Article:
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Brendon Ayanbadejo on Same-Sex Marriage; Saying Goodbye to Ed Koch; Investigating the Superdome Blackout; Sandy Hook Students at Super Bowl; Gun Policy Push
Aired February 4, 2013 - 10:30 ET
THIS IS A RUSH TRANSCRIPT. THIS COPY MAY NOT BE IN ITS FINAL FORM AND MAY BE UPDATED.
BRENDON AYANBADEJO, BALTIMORE RAVENS LINEBACKER: And so we think we have it bad here. It's not bad here. But we can make a change in the United States that can affect the whole world.
DON LEMON, CNN ANCHOR: Brendon during Super Bowl week, San Francisco 49ers cornerback Chris Culliver made controversial remarks over not welcoming gay football players in the locker room. I want you to listen to this.
Do we have that? Apparently we don't have it, Brendon.
But what he said -- not the gay people -- I can't play with them. He said we don't like that sweet stuff. What do you make of his -- of his comments? He eventually apologized for it.
AYANBADEJO: Yes. Well I mean it's just so ironic because it's a game of football and it's a masculine game, and we play so hard against each other and for each other. And you ask why did the Ravens win the Super Bowl this year? It's because we loved each other more than the 49ers loved the man next to them.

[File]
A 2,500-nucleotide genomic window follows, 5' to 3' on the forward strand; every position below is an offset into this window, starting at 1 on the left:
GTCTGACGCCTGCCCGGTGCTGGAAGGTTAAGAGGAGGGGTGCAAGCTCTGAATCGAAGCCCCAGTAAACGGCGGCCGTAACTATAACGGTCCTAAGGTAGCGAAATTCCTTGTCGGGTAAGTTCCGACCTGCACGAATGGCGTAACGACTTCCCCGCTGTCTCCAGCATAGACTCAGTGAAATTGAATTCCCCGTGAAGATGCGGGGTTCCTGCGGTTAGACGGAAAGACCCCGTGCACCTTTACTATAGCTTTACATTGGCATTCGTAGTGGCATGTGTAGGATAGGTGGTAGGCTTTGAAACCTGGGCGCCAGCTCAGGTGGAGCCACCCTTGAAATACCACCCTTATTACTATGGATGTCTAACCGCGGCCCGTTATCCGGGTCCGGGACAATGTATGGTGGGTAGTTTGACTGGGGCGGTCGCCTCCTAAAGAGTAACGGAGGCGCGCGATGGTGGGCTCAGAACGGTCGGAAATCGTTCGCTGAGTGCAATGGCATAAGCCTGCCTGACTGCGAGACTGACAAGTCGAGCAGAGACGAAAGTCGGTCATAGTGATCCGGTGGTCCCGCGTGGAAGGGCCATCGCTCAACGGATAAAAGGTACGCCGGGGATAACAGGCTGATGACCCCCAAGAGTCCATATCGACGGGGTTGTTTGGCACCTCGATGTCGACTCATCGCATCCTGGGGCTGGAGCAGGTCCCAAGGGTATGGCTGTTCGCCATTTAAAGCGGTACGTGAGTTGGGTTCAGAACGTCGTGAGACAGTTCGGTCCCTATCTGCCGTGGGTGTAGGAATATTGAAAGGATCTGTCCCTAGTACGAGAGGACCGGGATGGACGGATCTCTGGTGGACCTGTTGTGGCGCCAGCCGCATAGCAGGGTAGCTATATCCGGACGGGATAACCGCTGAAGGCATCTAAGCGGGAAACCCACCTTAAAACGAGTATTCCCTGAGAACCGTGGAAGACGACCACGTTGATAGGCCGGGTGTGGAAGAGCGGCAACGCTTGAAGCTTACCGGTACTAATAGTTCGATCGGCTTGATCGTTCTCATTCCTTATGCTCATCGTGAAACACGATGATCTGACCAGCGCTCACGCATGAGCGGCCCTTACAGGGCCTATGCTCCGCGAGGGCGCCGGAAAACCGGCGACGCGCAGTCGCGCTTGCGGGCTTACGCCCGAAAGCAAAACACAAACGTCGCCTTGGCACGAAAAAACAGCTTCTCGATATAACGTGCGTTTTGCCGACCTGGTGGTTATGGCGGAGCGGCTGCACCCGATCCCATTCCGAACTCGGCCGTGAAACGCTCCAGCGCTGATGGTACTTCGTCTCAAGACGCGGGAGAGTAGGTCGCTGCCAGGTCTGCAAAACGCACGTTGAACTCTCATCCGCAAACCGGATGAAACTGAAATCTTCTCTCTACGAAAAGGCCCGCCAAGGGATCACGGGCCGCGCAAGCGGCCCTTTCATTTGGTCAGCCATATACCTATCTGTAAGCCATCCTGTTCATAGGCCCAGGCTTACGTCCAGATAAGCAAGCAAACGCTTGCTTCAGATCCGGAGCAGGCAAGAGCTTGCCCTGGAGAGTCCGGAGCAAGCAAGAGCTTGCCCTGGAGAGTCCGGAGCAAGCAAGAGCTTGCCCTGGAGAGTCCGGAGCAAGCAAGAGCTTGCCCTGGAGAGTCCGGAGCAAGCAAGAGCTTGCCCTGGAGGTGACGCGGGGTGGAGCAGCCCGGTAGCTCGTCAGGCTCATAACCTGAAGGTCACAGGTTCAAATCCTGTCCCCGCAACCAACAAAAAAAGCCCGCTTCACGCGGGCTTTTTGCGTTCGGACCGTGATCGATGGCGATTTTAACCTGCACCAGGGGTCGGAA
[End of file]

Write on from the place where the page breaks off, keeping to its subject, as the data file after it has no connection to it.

So I love the man next to me. My teammates love me. The coaches loved us and we won this football game because of love. We didn't win because we are tougher or more macho or anything like that, we won because we love each other more and we're going to do anything for the man next to us.
And is that sweet I mean, I don't know. I think that's just -- that's just being a person and just having a task at hand. So I think more than anything that it's going to be a learning experience for him. Especially making the comments in San Francisco and I was raised in Santa Cruz, Californi,a just a little bit south of San Francisco. And the LGBT community is so near and dear to us because we really considered it the hub of LGBT rights in the whole of the United States.